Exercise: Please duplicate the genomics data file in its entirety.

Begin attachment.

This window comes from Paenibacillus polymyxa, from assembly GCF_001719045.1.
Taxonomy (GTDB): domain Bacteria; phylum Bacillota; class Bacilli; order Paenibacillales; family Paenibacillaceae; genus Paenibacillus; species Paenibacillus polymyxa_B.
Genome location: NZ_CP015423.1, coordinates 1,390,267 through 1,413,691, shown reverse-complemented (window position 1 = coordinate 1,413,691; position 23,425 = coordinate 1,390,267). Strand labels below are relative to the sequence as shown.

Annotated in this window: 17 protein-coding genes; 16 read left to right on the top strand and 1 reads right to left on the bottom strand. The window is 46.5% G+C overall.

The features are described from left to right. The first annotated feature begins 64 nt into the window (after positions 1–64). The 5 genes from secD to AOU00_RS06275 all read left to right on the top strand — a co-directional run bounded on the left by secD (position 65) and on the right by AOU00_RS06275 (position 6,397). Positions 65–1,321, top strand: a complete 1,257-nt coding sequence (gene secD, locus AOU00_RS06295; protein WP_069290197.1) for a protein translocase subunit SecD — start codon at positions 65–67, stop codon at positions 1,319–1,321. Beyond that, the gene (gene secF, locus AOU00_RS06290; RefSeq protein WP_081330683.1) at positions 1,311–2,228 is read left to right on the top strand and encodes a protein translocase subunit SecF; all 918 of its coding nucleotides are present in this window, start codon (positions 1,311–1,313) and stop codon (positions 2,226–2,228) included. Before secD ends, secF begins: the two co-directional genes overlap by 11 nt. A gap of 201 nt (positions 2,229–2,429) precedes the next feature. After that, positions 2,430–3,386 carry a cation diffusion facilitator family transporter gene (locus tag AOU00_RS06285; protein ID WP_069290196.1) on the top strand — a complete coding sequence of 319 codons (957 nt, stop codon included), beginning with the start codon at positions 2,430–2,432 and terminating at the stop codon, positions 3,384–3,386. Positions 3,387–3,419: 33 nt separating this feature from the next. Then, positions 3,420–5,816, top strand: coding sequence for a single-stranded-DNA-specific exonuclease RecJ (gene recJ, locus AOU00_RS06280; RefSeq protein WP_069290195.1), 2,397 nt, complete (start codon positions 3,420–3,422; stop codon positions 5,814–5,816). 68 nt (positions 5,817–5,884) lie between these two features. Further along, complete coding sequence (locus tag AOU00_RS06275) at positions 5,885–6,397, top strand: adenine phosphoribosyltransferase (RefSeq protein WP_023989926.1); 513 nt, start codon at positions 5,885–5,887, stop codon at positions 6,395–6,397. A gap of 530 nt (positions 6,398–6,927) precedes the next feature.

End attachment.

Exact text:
This window comes from Paenibacillus polymyxa, from assembly GCF_001719045.1.
Taxonomy (GTDB): domain Bacteria; phylum Bacillota; class Bacilli; order Paenibacillales; family Paenibacillaceae; genus Paenibacillus; species Paenibacillus polymyxa_B.
Genome location: NZ_CP015423.1, coordinates 1,390,267 through 1,413,691, shown reverse-complemented (window position 1 = coordinate 1,413,691; position 23,425 = coordinate 1,390,267). Strand labels below are relative to the sequence as shown.

Annotated in this window: 17 protein-coding genes; 16 read left to right on the top strand and 1 reads right to left on the bottom strand. The window is 46.5% G+C overall.

The features are described from left to right. The first annotated feature begins 64 nt into the window (after positions 1–64). The 5 genes from secD to AOU00_RS06275 all read left to right on the top strand — a co-directional run bounded on the left by secD (position 65) and on the right by AOU00_RS06275 (position 6,397). Positions 65–1,321, top strand: a complete 1,257-nt coding sequence (gene secD, locus AOU00_RS06295; protein WP_069290197.1) for a protein translocase subunit SecD — start codon at positions 65–67, stop codon at positions 1,319–1,321. Beyond that, the gene (gene secF, locus AOU00_RS06290; RefSeq protein WP_081330683.1) at positions 1,311–2,228 is read left to right on the top strand and encodes a protein translocase subunit SecF; all 918 of its coding nucleotides are present in this window, start codon (positions 1,311–1,313) and stop codon (positions 2,226–2,228) included. Before secD ends, secF begins: the two co-directional genes overlap by 11 nt. A gap of 201 nt (positions 2,229–2,429) precedes the next feature. After that, positions 2,430–3,386 carry a cation diffusion facilitator family transporter gene (locus tag AOU00_RS06285; protein ID WP_069290196.1) on the top strand — a complete coding sequence of 319 codons (957 nt, stop codon included), beginning with the start codon at positions 2,430–2,432 and terminating at the stop codon, positions 3,384–3,386. Positions 3,387–3,419: 33 nt separating this feature from the next. Then, positions 3,420–5,816, top strand: coding sequence for a single-stranded-DNA-specific exonuclease RecJ (gene recJ, locus AOU00_RS06280; RefSeq protein WP_069290195.1), 2,397 nt, complete (start codon positions 3,420–3,422; stop codon positions 5,814–5,816). 68 nt (positions 5,817–5,884) lie between these two features. Further along, complete coding sequence (locus tag AOU00_RS06275) at positions 5,885–6,397, top strand: adenine phosphoribosyltransferase (RefSeq protein WP_023989926.1); 513 nt, start codon at positions 5,885–5,887, stop codon at positions 6,395–6,397. A gap of 530 nt (positions 6,398–6,927) precedes the next feature.